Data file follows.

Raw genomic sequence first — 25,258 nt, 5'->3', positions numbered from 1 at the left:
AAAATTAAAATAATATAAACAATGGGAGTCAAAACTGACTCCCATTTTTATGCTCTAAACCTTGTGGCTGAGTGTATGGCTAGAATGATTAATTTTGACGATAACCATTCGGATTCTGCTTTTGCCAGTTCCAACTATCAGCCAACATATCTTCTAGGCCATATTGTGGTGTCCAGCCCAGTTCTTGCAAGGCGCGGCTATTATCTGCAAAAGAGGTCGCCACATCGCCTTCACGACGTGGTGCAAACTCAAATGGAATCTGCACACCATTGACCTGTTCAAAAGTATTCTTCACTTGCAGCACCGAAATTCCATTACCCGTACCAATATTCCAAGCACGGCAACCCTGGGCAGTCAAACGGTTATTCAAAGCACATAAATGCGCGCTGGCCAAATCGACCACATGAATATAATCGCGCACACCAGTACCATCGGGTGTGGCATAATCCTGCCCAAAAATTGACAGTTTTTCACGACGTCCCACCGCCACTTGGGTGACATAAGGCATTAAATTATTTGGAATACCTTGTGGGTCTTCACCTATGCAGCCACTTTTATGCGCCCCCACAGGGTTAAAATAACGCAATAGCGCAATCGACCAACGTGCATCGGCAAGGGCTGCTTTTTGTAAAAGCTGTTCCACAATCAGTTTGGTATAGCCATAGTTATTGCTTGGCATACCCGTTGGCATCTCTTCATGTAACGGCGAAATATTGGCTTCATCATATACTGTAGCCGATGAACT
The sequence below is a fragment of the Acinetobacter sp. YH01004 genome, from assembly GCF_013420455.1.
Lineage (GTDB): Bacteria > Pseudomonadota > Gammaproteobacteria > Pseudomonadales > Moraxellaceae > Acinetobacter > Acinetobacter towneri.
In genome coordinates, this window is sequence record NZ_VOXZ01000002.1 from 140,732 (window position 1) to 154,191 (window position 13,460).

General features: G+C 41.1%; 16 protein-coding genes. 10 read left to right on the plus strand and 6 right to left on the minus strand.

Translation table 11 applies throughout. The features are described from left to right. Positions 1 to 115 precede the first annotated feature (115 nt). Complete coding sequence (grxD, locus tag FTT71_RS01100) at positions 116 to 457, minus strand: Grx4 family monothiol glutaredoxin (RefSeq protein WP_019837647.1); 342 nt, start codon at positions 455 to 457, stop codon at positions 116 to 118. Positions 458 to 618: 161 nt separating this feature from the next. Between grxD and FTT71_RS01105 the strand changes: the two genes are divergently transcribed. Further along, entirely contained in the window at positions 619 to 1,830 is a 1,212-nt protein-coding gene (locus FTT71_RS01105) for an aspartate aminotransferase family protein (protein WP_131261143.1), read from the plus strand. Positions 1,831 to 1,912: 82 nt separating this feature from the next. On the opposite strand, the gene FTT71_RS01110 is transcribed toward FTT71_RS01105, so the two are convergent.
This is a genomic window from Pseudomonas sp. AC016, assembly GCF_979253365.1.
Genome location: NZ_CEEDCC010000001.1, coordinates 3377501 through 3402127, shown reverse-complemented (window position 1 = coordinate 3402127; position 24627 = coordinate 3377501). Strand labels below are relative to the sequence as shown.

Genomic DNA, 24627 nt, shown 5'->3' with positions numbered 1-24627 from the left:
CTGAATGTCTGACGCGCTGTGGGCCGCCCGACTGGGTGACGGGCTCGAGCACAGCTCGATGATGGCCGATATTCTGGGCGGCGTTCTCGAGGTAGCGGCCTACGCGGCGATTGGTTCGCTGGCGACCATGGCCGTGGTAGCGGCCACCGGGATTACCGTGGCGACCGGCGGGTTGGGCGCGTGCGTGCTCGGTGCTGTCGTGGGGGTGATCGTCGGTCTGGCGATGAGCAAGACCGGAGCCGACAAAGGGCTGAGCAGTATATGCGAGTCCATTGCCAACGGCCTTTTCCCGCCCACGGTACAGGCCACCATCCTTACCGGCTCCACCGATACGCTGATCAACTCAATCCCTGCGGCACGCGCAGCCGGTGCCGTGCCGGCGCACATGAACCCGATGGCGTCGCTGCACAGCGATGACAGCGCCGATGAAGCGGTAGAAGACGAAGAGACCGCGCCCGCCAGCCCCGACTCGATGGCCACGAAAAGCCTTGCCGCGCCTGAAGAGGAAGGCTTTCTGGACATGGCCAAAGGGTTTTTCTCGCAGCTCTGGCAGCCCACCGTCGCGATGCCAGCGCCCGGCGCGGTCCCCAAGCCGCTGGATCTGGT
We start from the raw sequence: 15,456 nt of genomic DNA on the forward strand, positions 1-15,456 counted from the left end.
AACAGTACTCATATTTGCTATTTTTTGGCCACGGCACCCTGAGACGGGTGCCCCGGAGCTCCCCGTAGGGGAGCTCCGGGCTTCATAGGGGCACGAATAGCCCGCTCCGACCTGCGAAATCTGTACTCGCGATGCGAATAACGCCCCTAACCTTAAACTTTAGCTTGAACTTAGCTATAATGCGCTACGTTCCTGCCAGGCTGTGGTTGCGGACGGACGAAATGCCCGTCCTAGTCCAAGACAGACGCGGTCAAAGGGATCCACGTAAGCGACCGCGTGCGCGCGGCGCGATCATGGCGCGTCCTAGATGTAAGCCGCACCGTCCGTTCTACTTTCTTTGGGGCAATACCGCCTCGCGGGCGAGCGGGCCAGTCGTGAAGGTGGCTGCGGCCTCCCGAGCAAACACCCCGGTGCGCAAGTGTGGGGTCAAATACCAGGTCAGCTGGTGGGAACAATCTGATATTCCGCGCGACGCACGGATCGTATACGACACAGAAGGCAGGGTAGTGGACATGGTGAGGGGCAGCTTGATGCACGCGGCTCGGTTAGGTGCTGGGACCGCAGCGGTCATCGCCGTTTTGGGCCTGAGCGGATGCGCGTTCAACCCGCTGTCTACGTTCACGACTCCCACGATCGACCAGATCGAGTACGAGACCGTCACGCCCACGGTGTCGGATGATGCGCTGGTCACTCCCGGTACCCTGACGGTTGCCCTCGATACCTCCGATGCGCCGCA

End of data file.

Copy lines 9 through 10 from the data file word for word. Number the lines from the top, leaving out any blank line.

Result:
Genome location: NZ_CEEDCC010000001.1, coordinates 3377501 through 3402127, shown reverse-complemented (window position 1 = coordinate 3402127; position 24627 = coordinate 3377501). Strand labels below are relative to the sequence as shown.

Genomic DNA, 24627 nt, shown 5'->3' with positions numbered 1-24627 from the left: